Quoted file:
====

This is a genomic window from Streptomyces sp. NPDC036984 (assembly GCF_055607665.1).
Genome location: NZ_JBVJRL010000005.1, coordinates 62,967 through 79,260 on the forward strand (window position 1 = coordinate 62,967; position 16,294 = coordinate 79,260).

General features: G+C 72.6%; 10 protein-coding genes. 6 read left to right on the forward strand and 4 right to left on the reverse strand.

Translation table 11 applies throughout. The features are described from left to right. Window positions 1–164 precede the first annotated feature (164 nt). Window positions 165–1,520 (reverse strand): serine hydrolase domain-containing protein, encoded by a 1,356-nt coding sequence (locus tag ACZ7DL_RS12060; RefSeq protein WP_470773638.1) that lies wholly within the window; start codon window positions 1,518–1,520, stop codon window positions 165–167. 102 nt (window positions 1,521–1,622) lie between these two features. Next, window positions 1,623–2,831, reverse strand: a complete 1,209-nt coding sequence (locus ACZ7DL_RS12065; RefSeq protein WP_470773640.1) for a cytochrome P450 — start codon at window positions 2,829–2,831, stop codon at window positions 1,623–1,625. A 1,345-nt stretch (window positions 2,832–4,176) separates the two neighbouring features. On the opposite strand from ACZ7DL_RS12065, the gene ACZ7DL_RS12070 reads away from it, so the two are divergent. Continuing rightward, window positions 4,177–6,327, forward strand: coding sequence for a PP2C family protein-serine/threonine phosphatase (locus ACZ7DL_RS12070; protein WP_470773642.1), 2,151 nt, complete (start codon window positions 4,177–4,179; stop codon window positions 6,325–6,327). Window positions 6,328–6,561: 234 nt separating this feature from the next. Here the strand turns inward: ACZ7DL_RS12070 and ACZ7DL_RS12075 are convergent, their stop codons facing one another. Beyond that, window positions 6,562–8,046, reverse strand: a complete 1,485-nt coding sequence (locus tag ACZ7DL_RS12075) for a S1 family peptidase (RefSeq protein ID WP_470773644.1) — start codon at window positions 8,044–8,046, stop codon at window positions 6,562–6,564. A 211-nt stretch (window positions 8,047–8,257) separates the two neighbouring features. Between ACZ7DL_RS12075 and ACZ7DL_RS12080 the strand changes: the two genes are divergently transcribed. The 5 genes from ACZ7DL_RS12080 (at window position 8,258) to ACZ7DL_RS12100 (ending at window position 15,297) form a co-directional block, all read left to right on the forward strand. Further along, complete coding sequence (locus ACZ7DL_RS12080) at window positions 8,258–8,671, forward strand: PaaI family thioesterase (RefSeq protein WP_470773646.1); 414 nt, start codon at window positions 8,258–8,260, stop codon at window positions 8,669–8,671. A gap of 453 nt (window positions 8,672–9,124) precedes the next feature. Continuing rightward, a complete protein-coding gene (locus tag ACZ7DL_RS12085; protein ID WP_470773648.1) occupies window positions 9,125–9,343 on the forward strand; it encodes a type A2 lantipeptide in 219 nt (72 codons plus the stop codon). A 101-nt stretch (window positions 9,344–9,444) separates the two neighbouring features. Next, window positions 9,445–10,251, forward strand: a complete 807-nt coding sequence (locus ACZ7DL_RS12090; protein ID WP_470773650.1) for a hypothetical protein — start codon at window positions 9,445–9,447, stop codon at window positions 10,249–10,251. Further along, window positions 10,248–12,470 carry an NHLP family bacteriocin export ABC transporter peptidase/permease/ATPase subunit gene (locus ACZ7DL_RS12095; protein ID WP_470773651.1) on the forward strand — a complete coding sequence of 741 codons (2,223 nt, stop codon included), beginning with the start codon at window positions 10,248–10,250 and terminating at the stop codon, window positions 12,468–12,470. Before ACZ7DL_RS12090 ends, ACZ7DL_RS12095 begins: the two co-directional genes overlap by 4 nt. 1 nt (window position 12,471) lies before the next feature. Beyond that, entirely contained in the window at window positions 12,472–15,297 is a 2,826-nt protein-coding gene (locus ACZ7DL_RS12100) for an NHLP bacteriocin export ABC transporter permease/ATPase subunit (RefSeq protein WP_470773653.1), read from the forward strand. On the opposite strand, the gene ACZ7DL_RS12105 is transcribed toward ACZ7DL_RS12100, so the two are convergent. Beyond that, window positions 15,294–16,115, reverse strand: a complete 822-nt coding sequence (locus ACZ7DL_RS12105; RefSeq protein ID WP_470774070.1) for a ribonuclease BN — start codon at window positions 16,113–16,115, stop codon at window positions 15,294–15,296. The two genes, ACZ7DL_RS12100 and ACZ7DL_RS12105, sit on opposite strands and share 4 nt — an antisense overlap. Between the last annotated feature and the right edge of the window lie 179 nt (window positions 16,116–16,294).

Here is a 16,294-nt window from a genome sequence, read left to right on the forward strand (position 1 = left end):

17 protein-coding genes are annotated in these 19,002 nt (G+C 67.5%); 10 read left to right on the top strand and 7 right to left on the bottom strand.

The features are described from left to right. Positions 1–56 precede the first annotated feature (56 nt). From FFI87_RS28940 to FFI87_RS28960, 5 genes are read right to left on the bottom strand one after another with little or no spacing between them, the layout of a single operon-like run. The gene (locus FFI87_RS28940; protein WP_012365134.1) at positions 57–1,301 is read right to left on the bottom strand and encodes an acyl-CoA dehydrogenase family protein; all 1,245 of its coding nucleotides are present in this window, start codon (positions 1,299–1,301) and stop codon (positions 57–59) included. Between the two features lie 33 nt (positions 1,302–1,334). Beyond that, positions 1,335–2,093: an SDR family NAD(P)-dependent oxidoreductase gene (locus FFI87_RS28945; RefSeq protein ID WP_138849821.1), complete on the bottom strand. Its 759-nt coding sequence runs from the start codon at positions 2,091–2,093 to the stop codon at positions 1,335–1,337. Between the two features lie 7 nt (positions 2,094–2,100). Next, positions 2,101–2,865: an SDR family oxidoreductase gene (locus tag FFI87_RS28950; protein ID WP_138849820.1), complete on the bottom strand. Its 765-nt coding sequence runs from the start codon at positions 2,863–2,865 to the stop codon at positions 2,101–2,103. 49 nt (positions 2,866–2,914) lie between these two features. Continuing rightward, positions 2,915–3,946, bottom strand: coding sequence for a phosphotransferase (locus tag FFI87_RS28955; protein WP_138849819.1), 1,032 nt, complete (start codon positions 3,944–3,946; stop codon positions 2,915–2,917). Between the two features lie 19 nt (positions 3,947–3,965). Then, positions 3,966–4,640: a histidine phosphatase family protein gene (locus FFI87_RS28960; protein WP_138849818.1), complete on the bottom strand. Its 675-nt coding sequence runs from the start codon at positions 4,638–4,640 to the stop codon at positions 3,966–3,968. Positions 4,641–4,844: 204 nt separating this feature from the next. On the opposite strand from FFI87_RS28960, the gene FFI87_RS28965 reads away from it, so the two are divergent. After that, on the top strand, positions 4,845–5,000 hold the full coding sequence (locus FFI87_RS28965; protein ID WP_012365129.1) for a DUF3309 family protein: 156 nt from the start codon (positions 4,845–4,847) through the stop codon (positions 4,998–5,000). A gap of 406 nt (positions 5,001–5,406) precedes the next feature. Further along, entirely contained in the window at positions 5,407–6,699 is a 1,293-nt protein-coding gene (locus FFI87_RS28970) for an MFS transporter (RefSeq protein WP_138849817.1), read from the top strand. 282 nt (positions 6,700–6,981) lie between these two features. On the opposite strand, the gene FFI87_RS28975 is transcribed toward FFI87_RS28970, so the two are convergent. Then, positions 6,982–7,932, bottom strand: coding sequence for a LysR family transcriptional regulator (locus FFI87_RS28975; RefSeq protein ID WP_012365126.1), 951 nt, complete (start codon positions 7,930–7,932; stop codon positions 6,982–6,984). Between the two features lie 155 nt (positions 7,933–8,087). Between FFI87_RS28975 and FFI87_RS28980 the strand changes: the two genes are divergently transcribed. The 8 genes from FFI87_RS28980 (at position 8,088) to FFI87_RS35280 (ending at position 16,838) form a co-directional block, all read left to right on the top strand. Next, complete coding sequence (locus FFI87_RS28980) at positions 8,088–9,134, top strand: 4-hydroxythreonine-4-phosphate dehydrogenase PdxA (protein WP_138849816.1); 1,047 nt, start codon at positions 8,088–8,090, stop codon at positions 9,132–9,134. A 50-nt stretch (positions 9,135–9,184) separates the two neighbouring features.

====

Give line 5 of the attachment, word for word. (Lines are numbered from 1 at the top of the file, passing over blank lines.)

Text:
Here is a 16,294-nt window from a genome sequence, read left to right on the forward strand (position 1 = left end):